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Old 03-09-2009, 09:24 PM   #31
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Originally Posted by OWLHH View Post

I have a deep well pump most likely a franklin 1HP Says on control box. The pump stopped working I checked the power to control box which has both run and start caps, potential relay and a rest button three terminal. The amp draw on yel wire is 10A, check the res of each yel blk and red all seem within range 10, 2 12

I tried to check the caps out of circuit but nothing no needle movement goes to 0 but but not back The thermal reset show 0 in all button positions

no indicated shorts to ground wire from motor. Strange voltage readings across the yel to red of over 300v, but only 240 at teh contactor and l1 and l2 inputs.

Any Ideas?


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Old 03-09-2009, 09:27 PM   #32
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The motor resistances seen about normal, the Franklin book lists a 1HP 3 wire motor as Yel-Bla 2.5, and Yel to Red 10-12. This means that the motor and wiring from the control box to the motor are likely OK. We don't know if the motor is locked, jammed, etc.

It's difficult to check a capacitor with an ohm meter, but after shorting the terminals (to dissipate any residual charge), the needle should deflect, then return to infinite. This works best at the R X 100 or 1000 scale. If there's a bleed resistor across the terminals, it'll have to be removed first. If you're using a digital meter, set it to 2000 to 5000 ohms. The auto-range doesn't let enough current through to charge the capacitor, and it'll read meg-ohms for a long time.

Are the contacts closed across the potential relay? They should be closed (0 ohms) at rest and during starting, then open when the motor is running.

Since you have a clamp-on amp meter, disconnect the run capacitor (the one with the lowest MFD rating), and read current on the red wire during starting. If 0, then either the start capacitor is bad, or the potential relay is bad.

If there is current, hook the run capacitor back up again, power it up, and read current on all 3 wires, one at a time. The yellow should read about 42 amps, the black a bit less, and red quite a bit less. If these all read OK, the pump is likely jammed. If you clamp around all 3 wires, the reading should be 0. If not, there's a ground fault.

The motor can safely take locked-rotor current for about 5 seconds, the it'll need about 2 minutes to cool down.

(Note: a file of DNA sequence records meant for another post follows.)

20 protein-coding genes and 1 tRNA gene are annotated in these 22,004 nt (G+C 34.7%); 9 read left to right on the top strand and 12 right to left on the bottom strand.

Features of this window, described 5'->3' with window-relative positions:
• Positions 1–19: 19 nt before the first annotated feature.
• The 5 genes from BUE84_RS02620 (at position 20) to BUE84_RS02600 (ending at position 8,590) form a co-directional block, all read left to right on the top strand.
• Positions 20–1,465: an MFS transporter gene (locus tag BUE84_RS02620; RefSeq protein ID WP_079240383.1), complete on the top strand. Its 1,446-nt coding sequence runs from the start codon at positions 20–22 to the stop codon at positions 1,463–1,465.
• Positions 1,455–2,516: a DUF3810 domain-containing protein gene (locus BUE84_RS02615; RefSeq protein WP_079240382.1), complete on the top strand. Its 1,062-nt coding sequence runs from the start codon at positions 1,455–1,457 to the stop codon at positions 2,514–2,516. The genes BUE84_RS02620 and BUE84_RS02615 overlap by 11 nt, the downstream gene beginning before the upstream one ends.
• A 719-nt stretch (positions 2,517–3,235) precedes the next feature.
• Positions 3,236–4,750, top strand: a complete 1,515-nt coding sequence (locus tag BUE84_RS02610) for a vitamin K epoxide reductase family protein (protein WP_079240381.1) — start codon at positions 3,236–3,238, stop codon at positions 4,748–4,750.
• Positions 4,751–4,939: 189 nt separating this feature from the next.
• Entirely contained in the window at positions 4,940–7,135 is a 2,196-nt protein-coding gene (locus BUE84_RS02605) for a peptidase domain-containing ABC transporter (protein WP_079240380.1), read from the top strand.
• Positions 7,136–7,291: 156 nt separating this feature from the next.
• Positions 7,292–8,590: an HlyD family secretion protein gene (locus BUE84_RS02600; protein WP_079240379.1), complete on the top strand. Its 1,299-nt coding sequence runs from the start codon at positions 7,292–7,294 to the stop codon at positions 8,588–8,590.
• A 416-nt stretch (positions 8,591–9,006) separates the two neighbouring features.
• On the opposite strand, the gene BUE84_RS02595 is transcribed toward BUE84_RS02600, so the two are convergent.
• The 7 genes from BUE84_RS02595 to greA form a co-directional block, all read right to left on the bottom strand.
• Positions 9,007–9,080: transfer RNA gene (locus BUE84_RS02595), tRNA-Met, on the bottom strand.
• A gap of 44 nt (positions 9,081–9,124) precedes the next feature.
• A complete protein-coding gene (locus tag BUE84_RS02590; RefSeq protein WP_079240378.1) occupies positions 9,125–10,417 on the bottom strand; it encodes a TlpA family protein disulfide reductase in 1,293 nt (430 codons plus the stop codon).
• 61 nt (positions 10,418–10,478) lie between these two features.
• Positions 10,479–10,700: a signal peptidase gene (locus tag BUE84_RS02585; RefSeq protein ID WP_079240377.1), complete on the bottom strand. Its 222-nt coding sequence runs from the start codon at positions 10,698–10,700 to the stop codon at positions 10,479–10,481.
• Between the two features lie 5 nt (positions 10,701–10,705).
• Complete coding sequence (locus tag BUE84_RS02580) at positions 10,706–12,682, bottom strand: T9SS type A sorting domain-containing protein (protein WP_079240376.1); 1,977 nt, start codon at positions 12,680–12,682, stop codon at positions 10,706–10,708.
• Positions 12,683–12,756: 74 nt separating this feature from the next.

When the pump is running normally, current on the yellow should be about 7 amps, black about 6, and red about 3.

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Old 03-10-2009, 09:55 AM   #33
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Check the controler.

When energizd

Yel is about 14A
Blk is 12A
Red is 3A

took off red lead on run cap and measure the red 0A

when adding power it alomost sounded like it was starting to pump.

I hear a slight buzz or hum whe sytem powered. the well is deep over 100'

The franklin controler is the 1 - 1.5 hp bos two cap, one reset one relay

I can hear relay click when I was applying power I measure res with off and all contacts read 0 ohms

The pump was powered like this for awhile since I was not home for a few days. Noticed when I returned.

Measureing the voltage from Yel to red when powered it flucuates at a high volt, over 300 on the meter, the meter is cheap analog as my Fluke has stiopped working (old had is since the 1990's. Yel to Blk is 210 - 220V


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Old 03-10-2009, 10:43 PM   #34
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Those current readings are not too far off. The current being zero on the red wire with the run capacitor disconnected is normal for a pump that's running. If the pump and control box are OK, you'd see about 30 amps or so for about 1/2 second. If you can hear the potential relay click very shortly after the control box is energized, this further confirms that the motor is running. To prove it conclusively, remove the red wire from its terminal, and read current on the yellow wire. It should be around 40 amps or so. Do this quickly, not more than 5 seconds. Shorter is better.

Given the above info, I suspect that the well has gone dry, or there's an obstruction between the well and the house. Possibly a valve closed, or maybe ice?

If the water level in the well is just above the pump inlet, it'll pump for a short time, then no more water. If your water has a lot of minerals in it, the slots in the bottom of the well casing may be clogged. The best solution here is to 'dry-ice' it.

Here's how; first, pull the pump. The well can't have anything in it. Next, get about 50 lbs. of dry ice. Make sure the chunks of dry ice will fit easily down the well. Now, dump the dry ice into the well, quickly. Since dry ice is about -80F, it'll freeze the water at the bottom of the well. In doing so, the water will expand, and split the casing, just as it does with any pipe. It'll also cause the mineral deposits to flake off, and fall harmlessly to the bottom of the well. The fact that the well casing is now split doesn't matter, it has multiple slots cut into it anyway.

I wanted to bring this procedure up because a lot of local well drillers use it, and as ridiculous as it sounds, it usually works.

If the pump is actually running (I think it is), you'll likely need to bring a well driller in. The majority of them can troubleshoot a well very effectively. It might be a simple matter of lowering the pump, or it could be a bit more complicated.

Best of luck,



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